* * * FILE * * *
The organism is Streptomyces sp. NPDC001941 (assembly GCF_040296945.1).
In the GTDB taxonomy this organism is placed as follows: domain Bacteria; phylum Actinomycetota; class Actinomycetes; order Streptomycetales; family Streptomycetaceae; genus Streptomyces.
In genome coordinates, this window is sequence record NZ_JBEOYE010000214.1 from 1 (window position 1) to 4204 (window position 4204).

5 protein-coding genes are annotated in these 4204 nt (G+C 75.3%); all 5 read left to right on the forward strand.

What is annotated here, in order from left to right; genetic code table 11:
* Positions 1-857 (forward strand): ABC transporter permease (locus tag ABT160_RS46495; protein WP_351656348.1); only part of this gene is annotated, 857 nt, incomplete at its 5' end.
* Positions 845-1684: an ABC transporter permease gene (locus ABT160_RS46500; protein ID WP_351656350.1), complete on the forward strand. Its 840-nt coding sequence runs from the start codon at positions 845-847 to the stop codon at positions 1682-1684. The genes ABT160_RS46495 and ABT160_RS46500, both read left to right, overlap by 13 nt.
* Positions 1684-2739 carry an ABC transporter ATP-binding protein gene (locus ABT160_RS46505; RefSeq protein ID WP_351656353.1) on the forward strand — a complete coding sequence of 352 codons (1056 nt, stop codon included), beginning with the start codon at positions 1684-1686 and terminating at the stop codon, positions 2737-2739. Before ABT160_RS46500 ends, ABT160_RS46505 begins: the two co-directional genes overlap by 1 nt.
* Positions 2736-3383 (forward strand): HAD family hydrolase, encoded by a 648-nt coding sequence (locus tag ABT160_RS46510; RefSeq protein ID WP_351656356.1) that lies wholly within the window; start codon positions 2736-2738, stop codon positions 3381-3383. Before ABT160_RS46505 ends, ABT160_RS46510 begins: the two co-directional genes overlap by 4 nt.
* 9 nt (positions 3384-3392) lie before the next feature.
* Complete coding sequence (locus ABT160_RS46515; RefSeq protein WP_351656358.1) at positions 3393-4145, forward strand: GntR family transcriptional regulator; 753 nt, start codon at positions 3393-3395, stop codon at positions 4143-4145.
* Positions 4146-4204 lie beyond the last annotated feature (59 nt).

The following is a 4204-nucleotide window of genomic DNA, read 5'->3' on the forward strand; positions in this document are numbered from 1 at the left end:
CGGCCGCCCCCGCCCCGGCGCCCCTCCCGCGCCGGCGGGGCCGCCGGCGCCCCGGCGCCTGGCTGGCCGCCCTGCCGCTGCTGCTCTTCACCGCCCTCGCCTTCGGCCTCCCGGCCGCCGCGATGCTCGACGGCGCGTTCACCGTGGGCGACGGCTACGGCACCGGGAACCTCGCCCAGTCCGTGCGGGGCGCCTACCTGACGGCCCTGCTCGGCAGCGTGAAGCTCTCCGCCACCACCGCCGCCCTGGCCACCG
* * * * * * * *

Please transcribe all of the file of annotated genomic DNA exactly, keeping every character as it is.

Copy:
The organism is Streptomyces sp. NPDC001941 (assembly GCF_040296945.1).
In the GTDB taxonomy this organism is placed as follows: domain Bacteria; phylum Actinomycetota; class Actinomycetes; order Streptomycetales; family Streptomycetaceae; genus Streptomyces.
In genome coordinates, this window is sequence record NZ_JBEOYE010000214.1 from 1 (window position 1) to 4204 (window position 4204).

5 protein-coding genes are annotated in these 4204 nt (G+C 75.3%); all 5 read left to right on the forward strand.

What is annotated here, in order from left to right; genetic code table 11:
* Positions 1-857 (forward strand): ABC transporter permease (locus tag ABT160_RS46495; protein WP_351656348.1); only part of this gene is annotated, 857 nt, incomplete at its 5' end.
* Positions 845-1684: an ABC transporter permease gene (locus ABT160_RS46500; protein ID WP_351656350.1), complete on the forward strand. Its 840-nt coding sequence runs from the start codon at positions 845-847 to the stop codon at positions 1682-1684. The genes ABT160_RS46495 and ABT160_RS46500, both read left to right, overlap by 13 nt.
* Positions 1684-2739 carry an ABC transporter ATP-binding protein gene (locus ABT160_RS46505; RefSeq protein ID WP_351656353.1) on the forward strand — a complete coding sequence of 352 codons (1056 nt, stop codon included), beginning with the start codon at positions 1684-1686 and terminating at the stop codon, positions 2737-2739. Before ABT160_RS46500 ends, ABT160_RS46505 begins: the two co-directional genes overlap by 1 nt.
* Positions 2736-3383 (forward strand): HAD family hydrolase, encoded by a 648-nt coding sequence (locus tag ABT160_RS46510; RefSeq protein ID WP_351656356.1) that lies wholly within the window; start codon positions 2736-2738, stop codon positions 3381-3383. Before ABT160_RS46505 ends, ABT160_RS46510 begins: the two co-directional genes overlap by 4 nt.
* 9 nt (positions 3384-3392) lie before the next feature.
* Complete coding sequence (locus ABT160_RS46515; RefSeq protein WP_351656358.1) at positions 3393-4145, forward strand: GntR family transcriptional regulator; 753 nt, start codon at positions 3393-3395, stop codon at positions 4143-4145.
* Positions 4146-4204 lie beyond the last annotated feature (59 nt).

The following is a 4204-nucleotide window of genomic DNA, read 5'->3' on the forward strand; positions in this document are numbered from 1 at the left end:
CGGCCGCCCCCGCCCCGGCGCCCCTCCCGCGCCGGCGGGGCCGCCGGCGCCCCGGCGCCTGGCTGGCCGCCCTGCCGCTGCTGCTCTTCACCGCCCTCGCCTTCGGCCTCCCGGCCGCCGCGATGCTCGACGGCGCGTTCACCGTGGGCGACGGCTACGGCACCGGGAACCTCGCCCAGTCCGTGCGGGGCGCCTACCTGACGGCCCTGCTCGGCAGCGTGAAGCTCTCCGCCACCACCGCCGCCCTGGCCACCG